Monday, April 26, 2010

for dappled things (gerard manley hopkins)

the item: an antique type set box
the location: a garage sale during college
the story: this is less about innovation and seeing-for-what-isn't-obvious as much as it is about seeing-what-is-and-remembering-why. inhabiting a reality of knick knack nostalgia, and also wanting to keep a clean home and an eye for beauty, i came to store smallwonderfulthings in this old box and keep it on the living room table. not only does it provide an interesting conversation piece (as in, when you have totally exhausted all topics, you can at least say something like "what the- why in the h is this here?"), but now i know exactly where to go in my house if i need A Haitian Gourdes or A Pendant That I Made With Some Fifth Graders at Danzante Art Center or A Flower Pressed Between Two Glass Slides That My Sister Bought For Me Ten Years Ago In New Orleans From A VooDoo Priest And Which Had Since Been Crushed Beneath The Haughty Heels Of A Fellow Restaurant Worker That Summer Before College When I Lived In A Beach House With Twenty Europeans And No Mother, etc.

The cost: $3 (type set box) + $Years of Nostalgia = $3

Sunday, April 25, 2010

we'll be all right. we have our looks. (the national)

welcome to the second project.

the items: oversized window; pile of ties
the sources: green street; a lady from my church's husband's closet
the story: i'm the sort of person that people unload their Unwanted Things on, easily my favorite trait about myself. sometimes, the end goal is way ambiguous (for example, i have a stack of x-rays and a huge bag of corks, and every idea i've tried to use them for has bombed. TELL ME YOUR IDEAS), but sometimes they hang around my studio for about a minute until i decide how to use them. this time, it was the latter. lynn, my friend and aforementioned church lady, gave me a pile of her husband's ties from the middle of the century To Do With What I Would. i also had an oversized window like those mentioned in previous blog posts.

the process was simple. i cut the ties to size, arranged them according to optimal clever pattern sequencing, and nailed them to the frame. (keep in mind: when you are using old windows, there is often a lot of crumbling paint and grout to deal with. i had to sweep a ton after this project.)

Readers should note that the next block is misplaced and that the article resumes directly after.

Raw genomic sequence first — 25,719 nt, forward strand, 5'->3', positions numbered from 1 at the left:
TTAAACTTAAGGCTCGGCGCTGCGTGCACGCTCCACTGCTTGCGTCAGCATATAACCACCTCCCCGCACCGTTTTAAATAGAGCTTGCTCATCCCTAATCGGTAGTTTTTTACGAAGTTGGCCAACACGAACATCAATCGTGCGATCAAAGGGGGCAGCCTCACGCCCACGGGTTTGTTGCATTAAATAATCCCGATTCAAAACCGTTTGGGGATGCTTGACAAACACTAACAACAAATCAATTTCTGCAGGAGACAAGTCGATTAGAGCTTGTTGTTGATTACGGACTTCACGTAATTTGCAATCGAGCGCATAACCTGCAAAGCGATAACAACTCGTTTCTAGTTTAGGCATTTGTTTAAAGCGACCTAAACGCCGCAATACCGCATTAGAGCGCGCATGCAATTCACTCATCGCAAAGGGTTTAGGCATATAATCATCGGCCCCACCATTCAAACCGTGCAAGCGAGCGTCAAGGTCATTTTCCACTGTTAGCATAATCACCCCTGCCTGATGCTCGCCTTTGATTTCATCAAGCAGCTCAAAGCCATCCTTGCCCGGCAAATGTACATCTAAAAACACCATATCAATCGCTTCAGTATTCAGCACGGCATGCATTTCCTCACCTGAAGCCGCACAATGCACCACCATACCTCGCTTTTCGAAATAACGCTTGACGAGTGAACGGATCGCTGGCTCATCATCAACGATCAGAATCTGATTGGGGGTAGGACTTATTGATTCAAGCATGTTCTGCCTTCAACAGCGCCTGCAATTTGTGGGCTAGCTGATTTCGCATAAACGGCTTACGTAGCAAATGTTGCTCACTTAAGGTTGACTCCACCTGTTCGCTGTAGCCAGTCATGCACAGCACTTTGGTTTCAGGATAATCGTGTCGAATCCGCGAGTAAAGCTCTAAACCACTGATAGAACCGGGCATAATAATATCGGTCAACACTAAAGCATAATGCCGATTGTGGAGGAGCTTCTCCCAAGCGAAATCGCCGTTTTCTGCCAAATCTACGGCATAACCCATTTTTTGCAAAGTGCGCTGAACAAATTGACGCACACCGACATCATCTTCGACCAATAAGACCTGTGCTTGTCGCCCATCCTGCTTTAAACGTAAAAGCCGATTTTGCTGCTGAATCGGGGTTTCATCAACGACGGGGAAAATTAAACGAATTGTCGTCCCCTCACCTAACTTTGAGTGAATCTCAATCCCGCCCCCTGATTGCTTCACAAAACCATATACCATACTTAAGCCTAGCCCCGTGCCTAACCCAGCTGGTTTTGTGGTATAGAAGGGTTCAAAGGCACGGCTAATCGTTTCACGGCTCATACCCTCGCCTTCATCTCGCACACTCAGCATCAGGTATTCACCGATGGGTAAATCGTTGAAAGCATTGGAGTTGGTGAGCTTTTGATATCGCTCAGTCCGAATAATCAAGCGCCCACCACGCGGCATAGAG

when you put that crap together and hang it in your art studio, it looks like this:

(i only used about 2/3 of each tie for this project, and my plans are to make a smaller scale version of it to give back to lynn. DON'T TELL.)

the cost: $0 (oversized window found on green street) + $0 (ties from lynn's husband's closet) = $0.

Saturday, April 24, 2010

the shape of what is made (wendell berry)

welcome to the first project.

the item: a broken section of fence
the location: james street, harrisburg
the story: we began, finally, to start owning pots and pans. we did this, without space to store them. i could tell you the reason for that is because we have an abnormally low amount of cupboard space, but i would be leaving out the truth: my roommate/soulmate, borne out of the goodness in her heart, hoards these huge cups from gas stations with intentions to reuse them. they, in the meanwhile, and in addition to a strange assortment of muffin tins, crowd our shelves and cloud the possibility of pots inhabiting the same space. these things were on my mind when, one fateful day, i was circling the block to find the four oversized windows i had been told were abandoned on green street. IN ADDITION TO THESE, i found this fence in an open lot next to an aquarium (which i did not take. because it had been. used for something.)

the fence, in its original state, had been exposed to the elements for, oh, a jillion years. peel-y paint, general horror, etc. i won't lie to you, dear reader. i showered with that thing to clean it. (it worked.) once it was Not Gross Anymore, i went to the local hardware store, bought some S-hooks from the dude who looks like benjamin franklin, and hung those pesky pots.

it hangs in our kitchen directly below our chalkboard. it looks pretty great.

the cost: $0 (fence) + $0 (pots and pans given to us by megan's mom's attic) + $6 (eight S-hooks from the hardware store owned by a man who looks like benjamin franklin) = $6.


about a year ago, i made a decision that was almost entirely based on not having money. that decision was to use my smarts to make my situation prettier. my volition, combined with not being grossed out by the prospect of getting into dumpsters, has since accounted for every scrap of time i can scrape together. i love trash. now, understand me. i don't love egg shells and cracker wrappers (yet). please don't send me any. what i like are things that i cringe to see laying on the side of the road. windows. doors. drawers. etc. i like the challenge of finding a new way to see them.

which brings me to the title of this post. palimpsests, historically, were pages and scrolls that had been scraped and used again, but with the original text leaking through a bit. when i was in a film class in college, we used the word to describe the jarring experience of watching an actor play a role outside of what we were used to. (john wayne playing anything other than a cowboy? please.) in these designs, it's important to me that the original text is visible despite all the scraping. the Making New, the Redemption part of it only works if you can tell this thing used to be crap. these projects have been good for me to stretch my creativity, to make do with what i have, and to subvert traditional recycling.

speaking of recycling, i will go ahead and attribute this new/old venture to my deardear friend joy bauer. i love her work, and i love her words, and i love that she is stirring up all sorts of trouble with her sewing machine. let this project of mine be as genuine and hearty and sneaky as her's.